our same justices appealed B. and others of the death of his brother C., the said B.,  a timid man and frightened for himself, withdrew himself and did not stand trial  on that appeal before our said justices and was therefore held suspect of the said  death by the jurors and the vills, especially because of his flight, and in consequence  by order of our said justices he was exacted from county court to county court  until he was outlawed according to the law of the land. Nevertheless,1 since the  same C.2 who was supposed to be slain has been found to be alive and well, we,  being unwilling that the presumption raised by flight be preferred to the truth,  and because it is now plain that there was no true cause for the outlawry, have  forgiven B. the said flight and pardoned the outlawry, so that of our special grace  he may come to our peace. Therefore we order you to cause the same C., who was  said to be slain, to be produced in your full county court, where the same B. was  outlawed, to be viewed by all, and then to cause B. to be inlawed and received into  our peace and also to have it publicly proclaimed that we have received him into  our favour and given him our steadfast peace. Witness etc.
Of inlawry and to what an inlaw may be restored.
 When one has thus been inlawed by grace of the prince to what may he be restored?  Here we must distinguish whether the outlawry was done properly according to  the law of the land, whether there was a true or presumptive cause, and is thus valid  and lawful, or contrary to the law of the land and thus invalid, unlawful and void.3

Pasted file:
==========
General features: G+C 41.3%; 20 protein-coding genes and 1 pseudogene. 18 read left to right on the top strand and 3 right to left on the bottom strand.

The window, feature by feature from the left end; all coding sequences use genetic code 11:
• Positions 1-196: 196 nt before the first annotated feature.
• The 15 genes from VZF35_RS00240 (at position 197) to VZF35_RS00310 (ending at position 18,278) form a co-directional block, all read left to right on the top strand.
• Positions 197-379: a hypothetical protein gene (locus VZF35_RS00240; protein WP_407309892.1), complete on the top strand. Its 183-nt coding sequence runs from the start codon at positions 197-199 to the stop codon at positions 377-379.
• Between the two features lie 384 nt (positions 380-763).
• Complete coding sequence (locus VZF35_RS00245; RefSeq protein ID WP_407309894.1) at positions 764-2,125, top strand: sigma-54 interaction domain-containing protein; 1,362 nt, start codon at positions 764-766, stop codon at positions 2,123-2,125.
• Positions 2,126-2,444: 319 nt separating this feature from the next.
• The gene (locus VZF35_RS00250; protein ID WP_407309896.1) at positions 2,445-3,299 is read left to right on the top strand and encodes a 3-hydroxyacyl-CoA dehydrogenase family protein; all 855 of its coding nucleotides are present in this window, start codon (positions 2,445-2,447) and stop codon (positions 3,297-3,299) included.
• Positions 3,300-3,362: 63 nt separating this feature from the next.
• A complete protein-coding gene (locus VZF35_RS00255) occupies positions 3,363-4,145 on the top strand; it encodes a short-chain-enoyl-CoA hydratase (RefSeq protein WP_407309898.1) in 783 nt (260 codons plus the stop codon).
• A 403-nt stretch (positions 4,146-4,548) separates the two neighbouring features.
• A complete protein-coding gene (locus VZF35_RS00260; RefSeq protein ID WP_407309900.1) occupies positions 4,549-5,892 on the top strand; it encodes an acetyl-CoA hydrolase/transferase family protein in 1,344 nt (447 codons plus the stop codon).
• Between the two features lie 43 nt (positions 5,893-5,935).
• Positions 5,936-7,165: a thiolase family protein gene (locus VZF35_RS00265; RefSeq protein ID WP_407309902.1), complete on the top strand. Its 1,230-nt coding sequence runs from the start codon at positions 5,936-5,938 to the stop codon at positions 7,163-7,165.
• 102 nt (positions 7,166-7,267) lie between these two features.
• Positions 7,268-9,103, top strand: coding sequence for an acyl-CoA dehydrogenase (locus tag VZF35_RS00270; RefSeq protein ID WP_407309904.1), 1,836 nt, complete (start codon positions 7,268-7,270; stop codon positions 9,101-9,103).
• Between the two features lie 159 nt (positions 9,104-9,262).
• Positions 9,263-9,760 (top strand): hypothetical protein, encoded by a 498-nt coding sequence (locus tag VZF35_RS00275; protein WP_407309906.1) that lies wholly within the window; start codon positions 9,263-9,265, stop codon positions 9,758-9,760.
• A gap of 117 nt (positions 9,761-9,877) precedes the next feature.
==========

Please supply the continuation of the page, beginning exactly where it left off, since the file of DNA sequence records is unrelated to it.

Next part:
4Before inlawry the cause for which he was outlawed must first be considered, that he may be admitted more readily to the peace according to the cause of the outlawry.
 [Also where there was a cause, what and of what kind it was, and whether in view of  the preceding act it may be called a felony, perpetrated with evil intent5 and [in a]  premeditated assault,6 or occurred by misadventure without felony, as where when  one intended a lawful act something else occurred by misadventure, an improper  act he had not intended, or of necessity, as where one has killed a man in self-defence,  when he could not otherwise escape danger, or if there was no cause at all, as in the  case of the timid man, where he alleged to be slain is produced alive. In the first case,  where the act may be designated a felony, he ought never to be admitted to grace, or  only with great hesitation, because from such inlawry and such grace easily obtained,  from such ease of pardon, an excuse for offending is furnished not only those inlawed  but others who place their reliance thereon.7 If the deed has occurred by misadventure  without felony, or if